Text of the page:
The French love to talk. In his book Democracy in America, Alexis de Tocqueville refers to the “strange unsociability and reserved and taciturn disposition of the English”. But for Charles Dickens, another foreign visitor to America in the 19th century, it was the Americans who seemed taciturn. He blamed this on a “love of trade”, which limited men’s interests and made them reluctant to volunteer information for fear of tipping their hand to a competitor. If you think about it, the idealization of silence is strong in American culture into the 20th century: for example, the laconic heroes of Western films, or of Hemingway’s novels.
Conversation had always been important to the French. I love watching Eric Rohmer’s films and the complexities and beauties he finds in dialogue. Arguably the second golden age of conversation–the first was in Athens–happened with the French elites in the late 17th and early 18th centuries. Historians associate the rise of conversation at this time with the prestige enjoyed by women in French high society, which was perhaps unique in Europe before or since. Women ran the salons where the culture of the time was created, and their presence civilized the men they invited there. Another factor was the leisure forced on the French aristocracy by an absolute monarchy. Their political ambitions thwarted, the upper classes turned their energies towards entertaining themselves. A man without conversation was liable to find himself devalued, whatever his other qualities: “In England it was enough that Newton was the greatest mathematician of the century,” wrote Jean d’Alembert, a French philosopher and mathematician; “in France he would have been expected to be agreeable too.”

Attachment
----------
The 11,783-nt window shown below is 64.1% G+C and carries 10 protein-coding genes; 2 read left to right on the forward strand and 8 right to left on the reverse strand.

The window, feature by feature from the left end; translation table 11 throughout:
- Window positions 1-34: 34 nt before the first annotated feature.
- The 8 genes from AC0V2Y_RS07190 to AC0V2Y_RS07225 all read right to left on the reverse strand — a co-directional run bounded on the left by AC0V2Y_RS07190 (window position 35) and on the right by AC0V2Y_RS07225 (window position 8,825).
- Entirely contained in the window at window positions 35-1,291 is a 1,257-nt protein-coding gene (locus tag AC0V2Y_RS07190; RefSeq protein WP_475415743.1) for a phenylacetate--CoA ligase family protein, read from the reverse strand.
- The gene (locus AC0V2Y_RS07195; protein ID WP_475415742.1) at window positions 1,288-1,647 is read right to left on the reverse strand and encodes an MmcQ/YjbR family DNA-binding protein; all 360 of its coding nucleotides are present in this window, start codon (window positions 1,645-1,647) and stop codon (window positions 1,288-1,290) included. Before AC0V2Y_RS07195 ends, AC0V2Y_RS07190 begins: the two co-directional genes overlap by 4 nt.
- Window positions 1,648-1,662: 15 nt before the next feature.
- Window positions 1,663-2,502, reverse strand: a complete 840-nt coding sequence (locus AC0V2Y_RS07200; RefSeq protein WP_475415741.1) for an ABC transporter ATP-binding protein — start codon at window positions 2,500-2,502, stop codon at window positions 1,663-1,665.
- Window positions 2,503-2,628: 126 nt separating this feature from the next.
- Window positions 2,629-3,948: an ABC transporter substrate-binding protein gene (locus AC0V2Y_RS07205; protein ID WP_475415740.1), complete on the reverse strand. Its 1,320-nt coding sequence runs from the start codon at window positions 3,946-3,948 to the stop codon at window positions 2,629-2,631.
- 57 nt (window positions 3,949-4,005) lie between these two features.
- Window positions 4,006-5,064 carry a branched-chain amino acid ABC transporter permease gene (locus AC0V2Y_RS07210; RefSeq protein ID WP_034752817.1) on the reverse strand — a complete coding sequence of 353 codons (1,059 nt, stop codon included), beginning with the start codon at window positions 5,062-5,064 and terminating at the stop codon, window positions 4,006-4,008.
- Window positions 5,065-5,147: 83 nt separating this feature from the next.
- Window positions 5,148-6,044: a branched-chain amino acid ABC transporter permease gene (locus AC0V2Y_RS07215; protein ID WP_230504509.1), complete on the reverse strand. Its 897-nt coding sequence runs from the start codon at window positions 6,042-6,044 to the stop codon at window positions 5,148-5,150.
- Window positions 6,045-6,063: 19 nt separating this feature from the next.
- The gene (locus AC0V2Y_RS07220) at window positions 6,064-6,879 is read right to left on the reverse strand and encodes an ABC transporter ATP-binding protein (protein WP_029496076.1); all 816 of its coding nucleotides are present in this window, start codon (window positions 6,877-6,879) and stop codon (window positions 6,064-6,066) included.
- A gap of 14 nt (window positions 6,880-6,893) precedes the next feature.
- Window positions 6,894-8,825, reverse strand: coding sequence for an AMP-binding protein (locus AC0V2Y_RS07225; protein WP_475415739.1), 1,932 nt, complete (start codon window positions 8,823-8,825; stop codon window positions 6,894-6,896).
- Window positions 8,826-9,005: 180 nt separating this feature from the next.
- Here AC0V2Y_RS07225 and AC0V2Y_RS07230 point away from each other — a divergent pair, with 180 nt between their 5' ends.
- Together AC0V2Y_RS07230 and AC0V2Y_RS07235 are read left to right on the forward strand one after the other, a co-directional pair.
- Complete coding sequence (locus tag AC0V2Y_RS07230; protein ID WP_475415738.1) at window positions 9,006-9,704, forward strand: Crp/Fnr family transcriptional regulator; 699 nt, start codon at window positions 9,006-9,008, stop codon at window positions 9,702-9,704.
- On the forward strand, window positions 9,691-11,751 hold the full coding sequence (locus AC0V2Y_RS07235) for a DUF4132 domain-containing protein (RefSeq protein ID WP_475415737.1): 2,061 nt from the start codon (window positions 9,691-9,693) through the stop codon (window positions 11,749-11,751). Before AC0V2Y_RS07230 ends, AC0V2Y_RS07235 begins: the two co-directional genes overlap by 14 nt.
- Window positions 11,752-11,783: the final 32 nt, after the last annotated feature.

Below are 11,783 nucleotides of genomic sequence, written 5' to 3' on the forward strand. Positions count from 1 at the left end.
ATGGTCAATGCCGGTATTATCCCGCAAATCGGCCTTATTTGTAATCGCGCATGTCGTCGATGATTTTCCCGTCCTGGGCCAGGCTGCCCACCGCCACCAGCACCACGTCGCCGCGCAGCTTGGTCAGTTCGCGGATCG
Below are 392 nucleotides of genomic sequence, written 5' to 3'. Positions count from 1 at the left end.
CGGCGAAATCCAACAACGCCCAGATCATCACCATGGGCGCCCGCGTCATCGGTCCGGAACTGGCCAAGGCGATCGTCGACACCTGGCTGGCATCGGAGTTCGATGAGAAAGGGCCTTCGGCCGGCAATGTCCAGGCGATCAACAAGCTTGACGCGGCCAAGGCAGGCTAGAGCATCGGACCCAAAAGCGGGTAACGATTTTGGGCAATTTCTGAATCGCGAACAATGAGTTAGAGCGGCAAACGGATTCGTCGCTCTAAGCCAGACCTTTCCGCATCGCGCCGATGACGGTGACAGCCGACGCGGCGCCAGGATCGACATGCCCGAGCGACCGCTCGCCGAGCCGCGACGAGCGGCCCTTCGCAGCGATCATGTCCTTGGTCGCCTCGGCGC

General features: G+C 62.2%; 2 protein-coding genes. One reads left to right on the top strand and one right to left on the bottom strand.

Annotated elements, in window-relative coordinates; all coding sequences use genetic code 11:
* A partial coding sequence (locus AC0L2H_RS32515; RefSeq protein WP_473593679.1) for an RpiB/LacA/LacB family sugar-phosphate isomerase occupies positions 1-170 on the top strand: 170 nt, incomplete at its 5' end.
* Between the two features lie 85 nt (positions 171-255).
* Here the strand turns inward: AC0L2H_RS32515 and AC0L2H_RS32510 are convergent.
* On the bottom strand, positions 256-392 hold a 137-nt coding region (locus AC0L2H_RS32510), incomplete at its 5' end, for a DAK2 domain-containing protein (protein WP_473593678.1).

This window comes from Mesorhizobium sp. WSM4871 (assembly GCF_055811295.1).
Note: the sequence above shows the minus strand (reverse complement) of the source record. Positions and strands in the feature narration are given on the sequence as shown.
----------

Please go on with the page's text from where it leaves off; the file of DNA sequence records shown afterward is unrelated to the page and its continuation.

Conversation was flourishing across the channel in England during the early 18th century, but for a different reason. This was the golden age of the British coffee house. Whereas the French salon excluded politics from polite conversation, in the British coffee house politics was a main preoccupation. It was most likely due to the fact that men ran the coffee houses in England that politics was openly discussed. Foreign visitors remarked both on the free range of speech there and on the mingling of classes and professions. A modern German sociologist, Jürgen Habermas, linked the coffee houses with what he called the “rise of a public space” outside the control of the state, or, as we might say now, civil society.
More recently it has been neither trade nor taciturnity, but the distractions of technology, which have seemed to threaten the quality of conversation. George Orwell complained in 1946 that “in very many English homes the radio is literally never turned off. This is done with a definite purpose. The music prevents the conversation from becoming serious or even coherent.”
Conversations over the internet are quite interesting. From the instant messaging between avatars on Second Life to the headset microphones in Counter Strike Source, we have found a way to talk to each other while sitting alone in a cold apartment room. An American essayist, Stephen Miller, published a book called “Conversation: A History of a Declining Art”, in which he worried that “neither digital music players nor computers were invented to help people avoid real conversation, but they have that effect.” A reviewer of Mr Miller’s book found it “striking” that past generations would “speak of conversation as a way of taking pleasure, much as a modern American might speak of an evening spent browsing the internet”.